“Tax on sugar sweetened beverages is both anti-worker and anti-poor. It is also the wrong solution to our health problems,” declared Alfredo Marañon, national president of the Federation and Cooperation of Cola, Beverage and Allied Industries (FCCU), during a picket in front of the Senate this morning. “Worst, it could do more harm than good to our overall economy,” he added.
Rather than impose excise taxes that could leave workers jobless, the FCCU said that it could be more effective for government to invest on long-term solutions such as education campaign and regulating advertising on sugar-sweetened beverages.
Citing a study carried out by the the University of Asia and the Pacific (UAP) in 2016, the FCCU warned that, if passed, the supposed gains of TRAIN could be offset by its negative impact. According to the UAP, the economic impact of the proposed P10 per liter tax on SSB revealed that it will lead to a PHP 63 billion economy-wide loss due to reduced government revenues, job losses and economic contraction.
It should be noted that the DOF expects to collect PHP 47 billion from excise taxes in SSB.
“Tax on sugar sweetened beverages is patently anti-poor,” Marañon said. According to a survey conducted by the DOF itself, the implementation of House Bill 5636 or the Tax Reform for Acceleration and Inclusion (TRAIN) Act could push the prices of sugar-sweetened beverages by two percent to as much as 140 percent.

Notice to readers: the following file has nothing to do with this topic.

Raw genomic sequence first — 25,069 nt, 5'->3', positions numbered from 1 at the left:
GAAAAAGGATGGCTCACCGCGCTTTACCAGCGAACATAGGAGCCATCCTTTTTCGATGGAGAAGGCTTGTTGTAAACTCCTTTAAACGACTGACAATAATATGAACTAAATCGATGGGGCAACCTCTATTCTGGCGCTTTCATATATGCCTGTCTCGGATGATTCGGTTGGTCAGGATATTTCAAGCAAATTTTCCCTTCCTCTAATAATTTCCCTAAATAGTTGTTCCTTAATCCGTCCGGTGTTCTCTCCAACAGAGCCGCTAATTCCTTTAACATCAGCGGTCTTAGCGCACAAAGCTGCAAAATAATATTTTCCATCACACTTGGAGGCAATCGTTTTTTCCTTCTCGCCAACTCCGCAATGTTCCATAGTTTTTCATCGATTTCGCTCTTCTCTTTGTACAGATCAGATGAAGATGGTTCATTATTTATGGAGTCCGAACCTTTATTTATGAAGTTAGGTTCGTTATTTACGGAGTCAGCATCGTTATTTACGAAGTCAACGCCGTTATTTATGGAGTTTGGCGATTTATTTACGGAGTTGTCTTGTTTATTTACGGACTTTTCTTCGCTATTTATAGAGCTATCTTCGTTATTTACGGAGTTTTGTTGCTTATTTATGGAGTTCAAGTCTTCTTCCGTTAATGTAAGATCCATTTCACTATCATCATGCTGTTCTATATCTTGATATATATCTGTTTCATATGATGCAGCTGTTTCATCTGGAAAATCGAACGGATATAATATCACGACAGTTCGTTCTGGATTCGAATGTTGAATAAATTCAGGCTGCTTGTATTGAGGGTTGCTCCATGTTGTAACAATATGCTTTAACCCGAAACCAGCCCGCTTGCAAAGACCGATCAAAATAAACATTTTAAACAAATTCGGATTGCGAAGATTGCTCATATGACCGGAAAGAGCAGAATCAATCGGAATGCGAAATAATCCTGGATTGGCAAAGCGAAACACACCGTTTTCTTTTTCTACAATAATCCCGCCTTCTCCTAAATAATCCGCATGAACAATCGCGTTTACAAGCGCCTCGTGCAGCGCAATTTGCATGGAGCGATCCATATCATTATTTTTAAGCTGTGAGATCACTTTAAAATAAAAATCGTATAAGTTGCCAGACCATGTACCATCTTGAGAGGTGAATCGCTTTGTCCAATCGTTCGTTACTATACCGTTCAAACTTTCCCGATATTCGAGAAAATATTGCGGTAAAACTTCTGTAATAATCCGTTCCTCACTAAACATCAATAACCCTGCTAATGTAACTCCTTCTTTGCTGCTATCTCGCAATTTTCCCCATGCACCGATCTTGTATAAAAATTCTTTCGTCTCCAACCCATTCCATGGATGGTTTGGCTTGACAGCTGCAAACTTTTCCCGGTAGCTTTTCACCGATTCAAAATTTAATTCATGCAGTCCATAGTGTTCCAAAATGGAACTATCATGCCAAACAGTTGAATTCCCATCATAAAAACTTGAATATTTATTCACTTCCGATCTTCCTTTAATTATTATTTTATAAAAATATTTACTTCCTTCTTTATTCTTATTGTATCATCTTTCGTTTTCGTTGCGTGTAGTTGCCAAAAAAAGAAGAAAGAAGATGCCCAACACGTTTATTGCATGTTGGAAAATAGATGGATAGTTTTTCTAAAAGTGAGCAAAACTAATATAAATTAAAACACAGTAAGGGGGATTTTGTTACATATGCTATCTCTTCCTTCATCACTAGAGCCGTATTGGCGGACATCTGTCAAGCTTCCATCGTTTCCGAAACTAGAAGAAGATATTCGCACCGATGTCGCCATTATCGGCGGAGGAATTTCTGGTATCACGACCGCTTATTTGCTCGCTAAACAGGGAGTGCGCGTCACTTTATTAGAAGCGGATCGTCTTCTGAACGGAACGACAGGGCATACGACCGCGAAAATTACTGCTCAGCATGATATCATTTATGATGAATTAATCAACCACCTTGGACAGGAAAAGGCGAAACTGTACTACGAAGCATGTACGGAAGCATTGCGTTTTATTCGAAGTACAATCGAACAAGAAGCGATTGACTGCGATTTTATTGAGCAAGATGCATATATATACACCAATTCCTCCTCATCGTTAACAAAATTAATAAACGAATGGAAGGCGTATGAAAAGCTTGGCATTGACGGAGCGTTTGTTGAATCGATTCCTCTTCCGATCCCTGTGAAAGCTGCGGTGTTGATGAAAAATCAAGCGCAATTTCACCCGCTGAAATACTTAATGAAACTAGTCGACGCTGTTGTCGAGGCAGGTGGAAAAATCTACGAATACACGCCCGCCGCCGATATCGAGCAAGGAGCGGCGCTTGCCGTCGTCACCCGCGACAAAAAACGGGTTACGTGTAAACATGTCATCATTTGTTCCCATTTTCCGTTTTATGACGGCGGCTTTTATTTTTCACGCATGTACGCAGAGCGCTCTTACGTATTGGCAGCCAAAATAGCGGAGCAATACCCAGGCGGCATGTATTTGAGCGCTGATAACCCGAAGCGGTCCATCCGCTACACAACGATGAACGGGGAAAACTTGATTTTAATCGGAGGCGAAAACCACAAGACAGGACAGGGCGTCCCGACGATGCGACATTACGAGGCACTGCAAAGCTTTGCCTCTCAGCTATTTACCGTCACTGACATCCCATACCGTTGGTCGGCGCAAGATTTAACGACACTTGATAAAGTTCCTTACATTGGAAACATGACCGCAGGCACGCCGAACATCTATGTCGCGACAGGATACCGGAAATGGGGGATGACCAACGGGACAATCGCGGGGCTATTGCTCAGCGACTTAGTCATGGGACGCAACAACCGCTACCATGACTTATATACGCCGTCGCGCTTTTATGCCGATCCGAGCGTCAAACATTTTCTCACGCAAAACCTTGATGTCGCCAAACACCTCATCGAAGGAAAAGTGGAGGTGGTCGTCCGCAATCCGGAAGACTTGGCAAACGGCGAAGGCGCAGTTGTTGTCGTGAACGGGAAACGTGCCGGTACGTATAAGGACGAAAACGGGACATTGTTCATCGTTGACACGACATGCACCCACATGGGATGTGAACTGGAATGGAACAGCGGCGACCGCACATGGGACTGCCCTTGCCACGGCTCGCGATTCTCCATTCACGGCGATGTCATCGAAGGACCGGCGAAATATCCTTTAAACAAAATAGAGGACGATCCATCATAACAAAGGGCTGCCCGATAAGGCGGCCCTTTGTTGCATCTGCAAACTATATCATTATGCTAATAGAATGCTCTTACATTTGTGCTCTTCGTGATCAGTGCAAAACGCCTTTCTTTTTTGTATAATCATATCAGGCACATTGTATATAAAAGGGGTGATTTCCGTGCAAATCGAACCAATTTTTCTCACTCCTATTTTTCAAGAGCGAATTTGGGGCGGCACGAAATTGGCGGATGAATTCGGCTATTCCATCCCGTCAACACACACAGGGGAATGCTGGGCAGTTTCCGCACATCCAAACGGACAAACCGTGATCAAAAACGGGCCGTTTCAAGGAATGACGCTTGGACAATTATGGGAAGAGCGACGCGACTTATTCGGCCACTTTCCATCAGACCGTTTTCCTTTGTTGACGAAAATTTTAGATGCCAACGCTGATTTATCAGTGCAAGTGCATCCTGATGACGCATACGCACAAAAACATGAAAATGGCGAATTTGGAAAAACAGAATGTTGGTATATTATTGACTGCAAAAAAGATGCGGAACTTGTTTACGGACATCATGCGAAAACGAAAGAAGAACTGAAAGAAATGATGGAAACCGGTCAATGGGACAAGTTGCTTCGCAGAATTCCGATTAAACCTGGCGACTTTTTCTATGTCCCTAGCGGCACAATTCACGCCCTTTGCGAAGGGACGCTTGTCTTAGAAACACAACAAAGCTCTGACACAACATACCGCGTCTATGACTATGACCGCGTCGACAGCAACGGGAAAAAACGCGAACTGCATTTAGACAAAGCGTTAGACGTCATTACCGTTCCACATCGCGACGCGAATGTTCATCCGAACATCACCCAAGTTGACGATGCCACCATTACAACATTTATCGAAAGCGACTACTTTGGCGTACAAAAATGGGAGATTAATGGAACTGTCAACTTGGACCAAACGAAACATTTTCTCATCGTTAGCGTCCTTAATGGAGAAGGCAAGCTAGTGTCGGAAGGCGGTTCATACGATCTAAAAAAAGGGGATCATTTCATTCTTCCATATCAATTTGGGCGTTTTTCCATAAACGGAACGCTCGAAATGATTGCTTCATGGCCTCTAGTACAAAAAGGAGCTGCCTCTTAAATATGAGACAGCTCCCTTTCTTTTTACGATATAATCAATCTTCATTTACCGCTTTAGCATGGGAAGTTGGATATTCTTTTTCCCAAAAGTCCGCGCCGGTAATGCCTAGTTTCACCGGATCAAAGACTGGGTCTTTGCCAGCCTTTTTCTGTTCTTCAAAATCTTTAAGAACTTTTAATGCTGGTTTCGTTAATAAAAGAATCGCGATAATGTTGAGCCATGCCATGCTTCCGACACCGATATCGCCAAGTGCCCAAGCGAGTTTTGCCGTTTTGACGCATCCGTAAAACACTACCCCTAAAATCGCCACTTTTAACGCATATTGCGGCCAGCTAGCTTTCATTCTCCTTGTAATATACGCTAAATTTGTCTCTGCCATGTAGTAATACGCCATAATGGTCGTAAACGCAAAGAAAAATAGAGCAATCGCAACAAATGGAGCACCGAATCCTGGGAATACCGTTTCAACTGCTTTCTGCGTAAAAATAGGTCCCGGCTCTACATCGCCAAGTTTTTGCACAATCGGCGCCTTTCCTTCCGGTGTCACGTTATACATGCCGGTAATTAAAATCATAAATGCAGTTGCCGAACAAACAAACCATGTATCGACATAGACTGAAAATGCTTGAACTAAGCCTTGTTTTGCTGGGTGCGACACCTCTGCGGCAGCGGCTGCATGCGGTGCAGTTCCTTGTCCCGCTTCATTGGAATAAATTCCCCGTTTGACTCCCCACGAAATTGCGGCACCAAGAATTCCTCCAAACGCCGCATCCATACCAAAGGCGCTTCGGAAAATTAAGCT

“While the poor will have to pay an extra PHP 3 for every powdered drink sachet they take, the rich can continue to have their tax-free sugar fix in their expensive coffee shops,” he added.
“Tax on sugar sweetened beverages is patently anti-worker,” Marañon reiterated. In its study, the UAP projects that at least 133,750 direct and indirect jobs will be affected. This would include sugar workers, coffee farmers and workers in the beverage manufacturing.
In a workers’ dialogue with the DOF held in Davao City yesterday, 2 major beverage companies announced that they may be forced to layoff thousands of workers. One company said it may have to shut down 9 plants. Another company announced it may have to impose a moratorium on their collective bargaining agreement.
The figure cited by the UAP study could be a low estimate. The Beverage Industry Association of the Philippines (BIAP) claims that “over 1.3 million micro-entrepreneurs operating carinderias and sari-sari stores all over the country” will also be affected. It is said that 40% of revenues of carinderias are derived from beverage sales.
“There are better ways to address the country’s health concerns,” Marañon said. Studies abroad shows that investing on massive public education campaign, regulating advertising on sugar-sweetened beverages, and even implementing simple solutions that could “nudge” consumers to reduce consumption – like promoting use of smaller containers – could be far more effective solutions than what President Duterte’s TRAIN wants.
The FCCU is a nation union of workers in the beverage industry. It is affiliated to the Sentro ng mga Nagkakaisa at Progresibong Manggagawa (SENTRO) and the International Union of Food Workers (IUF).